Brain opioid receptor binding in early abstinence from opioid dependence: Positron emission tomography study

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  • Tim M. Williams, Bristol University, Imp. Coll. Sch. Med., Hammersmith H.
  • ,
  • Mark R.C. Daglish, Bristol University, Imp. Coll. Sch. Med., Hammersmith H.
  • ,
  • Anne Lingford-Hughes, Bristol University, Imp. Coll. Sch. Med., Hammersmith H.
  • ,
  • Lindsay G. Taylor, Bristol University
  • ,
  • Alexander Hammers, Imp. Coll. Sch. Med., Hammersmith H.
  • ,
  • David J. Brooks
  • Paul Grasby, Imp. Coll. Sch. Med., Hammersmith H.
  • ,
  • Judith S. Myles, Blackberry Hill Hospital
  • ,
  • David J. Nutt, Bristol University

Background: Although opioid receptor function in humans is clearly reduced during opioid dependence, what happens to the receptor in early abstinence is not understood. Aims: This study sought to examine changes in opioid receptor availability in early abstinence from opioid dependence. Method: Ten people with opioid dependence who had completed inpatient detoxification and 20 healthy controls underwent [11C]-diprenorphine positron emission tomography. Clinical variables were assessed with structured questionnaires. Opioid receptor binding was characterised as the volume of distribution of [ 11C]-diprenorphine using a template of predefined brain volumes and an exploratory voxel-by-voxel analysis. Results: Compared with controls, participants with opioid dependence had increased [11C]-diprenorphine binding in the whole brain and in 15 of the 21 a priori regions studied. Conclusions: This study suggests that opioid receptor binding is increased throughout the brain in early abstinence from dependent opioid use. These data complement the findings in cocaine and alcohol dependence.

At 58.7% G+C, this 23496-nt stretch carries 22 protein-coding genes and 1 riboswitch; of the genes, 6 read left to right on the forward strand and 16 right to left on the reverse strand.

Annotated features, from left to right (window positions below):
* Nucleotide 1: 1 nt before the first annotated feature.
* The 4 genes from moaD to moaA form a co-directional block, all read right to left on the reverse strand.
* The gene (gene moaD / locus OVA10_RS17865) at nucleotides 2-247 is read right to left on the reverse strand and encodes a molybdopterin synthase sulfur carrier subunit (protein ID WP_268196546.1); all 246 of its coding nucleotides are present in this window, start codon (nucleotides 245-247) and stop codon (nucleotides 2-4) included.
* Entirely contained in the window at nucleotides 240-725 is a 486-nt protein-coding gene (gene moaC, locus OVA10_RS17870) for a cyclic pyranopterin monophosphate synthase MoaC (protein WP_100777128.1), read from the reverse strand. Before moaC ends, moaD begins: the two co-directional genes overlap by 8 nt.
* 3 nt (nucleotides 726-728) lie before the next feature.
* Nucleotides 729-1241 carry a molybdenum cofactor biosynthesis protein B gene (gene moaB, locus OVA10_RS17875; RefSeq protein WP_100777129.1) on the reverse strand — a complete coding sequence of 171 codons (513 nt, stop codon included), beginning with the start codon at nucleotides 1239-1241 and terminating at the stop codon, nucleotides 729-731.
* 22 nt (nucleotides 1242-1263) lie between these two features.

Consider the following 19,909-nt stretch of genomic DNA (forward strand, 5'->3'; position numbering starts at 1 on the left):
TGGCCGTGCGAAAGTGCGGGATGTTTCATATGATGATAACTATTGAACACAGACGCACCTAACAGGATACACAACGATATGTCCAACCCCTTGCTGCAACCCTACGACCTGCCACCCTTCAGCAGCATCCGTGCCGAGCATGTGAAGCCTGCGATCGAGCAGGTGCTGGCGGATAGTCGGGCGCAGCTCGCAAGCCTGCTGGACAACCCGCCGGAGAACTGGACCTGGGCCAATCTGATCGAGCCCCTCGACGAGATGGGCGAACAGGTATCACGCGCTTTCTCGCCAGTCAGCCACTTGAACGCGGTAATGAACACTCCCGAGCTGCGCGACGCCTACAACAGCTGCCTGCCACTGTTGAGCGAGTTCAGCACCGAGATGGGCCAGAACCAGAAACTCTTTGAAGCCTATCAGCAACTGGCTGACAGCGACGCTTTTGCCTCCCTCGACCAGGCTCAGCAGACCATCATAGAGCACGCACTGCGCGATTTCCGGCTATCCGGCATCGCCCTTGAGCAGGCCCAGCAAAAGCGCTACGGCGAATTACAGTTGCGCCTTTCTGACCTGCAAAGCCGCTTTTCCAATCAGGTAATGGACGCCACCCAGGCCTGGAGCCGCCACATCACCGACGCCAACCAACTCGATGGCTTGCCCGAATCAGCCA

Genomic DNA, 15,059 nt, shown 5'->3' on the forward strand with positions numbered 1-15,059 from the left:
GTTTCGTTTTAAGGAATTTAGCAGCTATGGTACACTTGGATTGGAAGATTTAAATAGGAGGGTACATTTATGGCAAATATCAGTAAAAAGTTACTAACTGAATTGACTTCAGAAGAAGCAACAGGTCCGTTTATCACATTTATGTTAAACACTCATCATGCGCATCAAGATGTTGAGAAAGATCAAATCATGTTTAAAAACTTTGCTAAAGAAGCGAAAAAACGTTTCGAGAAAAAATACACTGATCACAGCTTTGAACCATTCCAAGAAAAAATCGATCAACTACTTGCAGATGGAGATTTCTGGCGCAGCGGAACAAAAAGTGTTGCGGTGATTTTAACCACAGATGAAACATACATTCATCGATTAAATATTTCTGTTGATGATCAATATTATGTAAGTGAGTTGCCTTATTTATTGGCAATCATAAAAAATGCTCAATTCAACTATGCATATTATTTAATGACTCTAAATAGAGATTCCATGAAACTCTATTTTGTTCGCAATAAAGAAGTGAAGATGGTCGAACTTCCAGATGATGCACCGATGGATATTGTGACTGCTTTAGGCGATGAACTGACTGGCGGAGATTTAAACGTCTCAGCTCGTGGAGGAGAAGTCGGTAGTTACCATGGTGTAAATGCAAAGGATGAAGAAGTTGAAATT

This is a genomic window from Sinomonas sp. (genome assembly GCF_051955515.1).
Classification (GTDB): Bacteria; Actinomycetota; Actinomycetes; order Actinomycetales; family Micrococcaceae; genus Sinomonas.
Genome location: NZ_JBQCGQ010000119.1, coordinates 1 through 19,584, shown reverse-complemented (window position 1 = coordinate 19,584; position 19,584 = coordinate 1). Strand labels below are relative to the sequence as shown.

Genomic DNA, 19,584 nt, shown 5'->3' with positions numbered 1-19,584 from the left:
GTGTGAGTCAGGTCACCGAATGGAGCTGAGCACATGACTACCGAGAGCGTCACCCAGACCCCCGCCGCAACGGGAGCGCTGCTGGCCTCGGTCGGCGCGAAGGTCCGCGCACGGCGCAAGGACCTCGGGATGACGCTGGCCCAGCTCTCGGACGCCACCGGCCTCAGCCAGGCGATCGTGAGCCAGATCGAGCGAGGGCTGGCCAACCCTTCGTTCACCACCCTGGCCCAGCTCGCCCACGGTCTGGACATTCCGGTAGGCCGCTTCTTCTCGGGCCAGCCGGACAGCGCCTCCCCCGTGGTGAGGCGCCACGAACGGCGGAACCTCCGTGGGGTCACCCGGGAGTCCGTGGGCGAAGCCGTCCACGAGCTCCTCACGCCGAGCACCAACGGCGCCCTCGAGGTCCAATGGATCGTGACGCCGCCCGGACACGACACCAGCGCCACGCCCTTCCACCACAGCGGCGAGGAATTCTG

Original languageEnglish
JournalBritish Journal of Psychiatry
Volume191
IssueJULY
Pages (from-to)63-69
Number of pages7
ISSN0007-1250
DOIs
Publication statusPublished - 1 Jul 2007
Externally publishedYes

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